Port Jervis’s Heroin Problem

The community recognizes heroin use has grown and is doing something about it
September 1, 2015 Updated: September 9, 2015

PORT JERVIS—A heroin epidemic is happening all around the country and Port Jervis has not escaped it.

Sgt. Michael Worden of the Port Jervis Police Department said at a meeting on street drugs on Aug. 31 that a dramatic increase in the use of heroin became visible around 2012.

Marijuana is still the most commonly seized drug and crack cocaine is on the rise as well, according to police data, but heroin is far outpacing the rise of any other street drug out there.

Officials agree the popularity of heroin in the community is mainly due to two factors.

One is the rise in the prescription of synthetic opioids, like oxycodone, hydrocodone and methadone, which act as a gateway drug to heroin.

Down in the city area, the New Jersey and New York metropolitan area, they can buy a bag of heroin, a single dose, for about $3–$5 a bag.
— Sgt. Michael Worden, Port Jervis Police Department

When people addicted to these medications can’t afford to buy them anymore, they turn to the cheaper, and illegal, opioid—heroin.

Part of that has to do with stricter New York laws that make it harder to doctor-shop for prescription medications, as well as new formulas that make the prescription pills harder to crush and therefore inject. All of this has driven up the price of prescription opioids sold on the street.

The other factor is Port Jervis’s proximity to New York City, where drugs are far cheaper and easier to get than the rest of the state.

“Down in the city area, the New Jersey and New York metropolitan area, they can buy a bag of heroin, a single dose, for about $3–$5 a bag,” Worden said, adding that even with a 300–400 percent markup in Orange County, heroin is still cheaper than most prescription drugs sold on the street.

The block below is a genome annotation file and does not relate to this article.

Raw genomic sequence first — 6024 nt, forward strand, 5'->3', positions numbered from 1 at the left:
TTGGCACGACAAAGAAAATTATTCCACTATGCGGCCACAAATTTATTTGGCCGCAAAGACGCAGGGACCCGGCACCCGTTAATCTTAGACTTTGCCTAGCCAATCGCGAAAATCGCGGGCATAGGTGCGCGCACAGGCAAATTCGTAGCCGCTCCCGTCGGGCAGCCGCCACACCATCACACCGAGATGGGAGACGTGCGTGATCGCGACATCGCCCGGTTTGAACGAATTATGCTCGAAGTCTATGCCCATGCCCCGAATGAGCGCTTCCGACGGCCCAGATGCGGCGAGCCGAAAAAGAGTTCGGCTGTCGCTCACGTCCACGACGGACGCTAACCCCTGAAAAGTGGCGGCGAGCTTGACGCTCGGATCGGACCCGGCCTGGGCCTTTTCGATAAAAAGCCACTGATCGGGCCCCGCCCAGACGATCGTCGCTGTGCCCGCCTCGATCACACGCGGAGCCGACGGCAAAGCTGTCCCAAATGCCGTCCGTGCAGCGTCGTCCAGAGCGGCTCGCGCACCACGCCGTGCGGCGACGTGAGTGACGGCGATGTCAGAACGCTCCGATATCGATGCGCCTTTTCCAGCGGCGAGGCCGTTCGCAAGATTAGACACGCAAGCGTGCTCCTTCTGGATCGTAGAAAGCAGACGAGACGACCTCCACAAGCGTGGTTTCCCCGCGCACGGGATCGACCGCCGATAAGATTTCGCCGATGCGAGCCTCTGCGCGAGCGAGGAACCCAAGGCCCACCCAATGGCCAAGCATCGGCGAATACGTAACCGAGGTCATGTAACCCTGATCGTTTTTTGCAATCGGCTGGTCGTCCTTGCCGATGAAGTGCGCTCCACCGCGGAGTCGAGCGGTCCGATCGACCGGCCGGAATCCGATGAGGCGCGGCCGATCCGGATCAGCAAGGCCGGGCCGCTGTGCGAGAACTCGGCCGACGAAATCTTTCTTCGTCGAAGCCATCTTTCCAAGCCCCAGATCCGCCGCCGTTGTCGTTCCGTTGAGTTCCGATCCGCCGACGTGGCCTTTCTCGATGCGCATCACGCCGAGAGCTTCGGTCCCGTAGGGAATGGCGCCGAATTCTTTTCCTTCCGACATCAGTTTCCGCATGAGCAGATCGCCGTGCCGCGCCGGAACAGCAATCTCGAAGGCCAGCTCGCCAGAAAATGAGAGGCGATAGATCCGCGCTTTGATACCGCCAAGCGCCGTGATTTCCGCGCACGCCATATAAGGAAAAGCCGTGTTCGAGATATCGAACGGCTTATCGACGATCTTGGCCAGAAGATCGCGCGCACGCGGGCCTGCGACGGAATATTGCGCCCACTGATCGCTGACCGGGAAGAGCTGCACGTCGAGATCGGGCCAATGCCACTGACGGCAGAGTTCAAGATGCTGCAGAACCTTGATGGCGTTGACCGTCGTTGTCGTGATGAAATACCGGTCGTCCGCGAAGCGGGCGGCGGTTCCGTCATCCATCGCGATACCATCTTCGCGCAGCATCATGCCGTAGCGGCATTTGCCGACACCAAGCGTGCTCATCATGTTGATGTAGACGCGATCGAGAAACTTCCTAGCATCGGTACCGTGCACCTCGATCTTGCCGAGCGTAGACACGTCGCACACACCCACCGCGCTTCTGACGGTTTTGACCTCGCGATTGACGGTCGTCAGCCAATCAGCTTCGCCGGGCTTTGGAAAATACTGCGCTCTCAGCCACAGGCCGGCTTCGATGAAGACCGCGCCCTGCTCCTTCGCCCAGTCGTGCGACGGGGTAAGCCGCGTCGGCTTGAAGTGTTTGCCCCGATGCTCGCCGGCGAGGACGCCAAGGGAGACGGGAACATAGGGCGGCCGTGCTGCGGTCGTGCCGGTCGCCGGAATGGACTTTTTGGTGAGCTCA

“For an addict, it’s common sense.”


A bag in this case is about the size of a postage stamp when it is folded. Almost all are little wax paper baggies that have the drug dealer’s mark on them and carry less than a fraction of a gram of heroin, Worden said.

The powder is a tannish color—sometimes more white and sometimes more brown depending on what it is mixed with.

Adding in other ingredients, or cutting, can exponentially increase the profit margin for the dealer, as well as the risk to the consumer.

District Attorney David Hoovler recounted the story of someone who bought a kilo of heroin in New York City last week and brought it to Orange County.

Users often don’t know the potency of what they are consuming until they have consumed it.

“[They] diluted it with rat poison, sugar, baking soda, and talcum powder,” he said. “And turned a $40,000 kilo of heroin into $400,000.”

The other danger for both addicts and others are the needles.

The powder can be smoked, snorted, or combined with liquid and injected. Worden showed pictures of bundles of needles like those used for insulin, that heroin addicts had used to inject.

Because there is always a little bit of blood left on them after they are done, blood-borne diseases can be passed among users who share needles. They also present a risk for law enforcement because when they search someone, one little skin prick is enough to get them infected.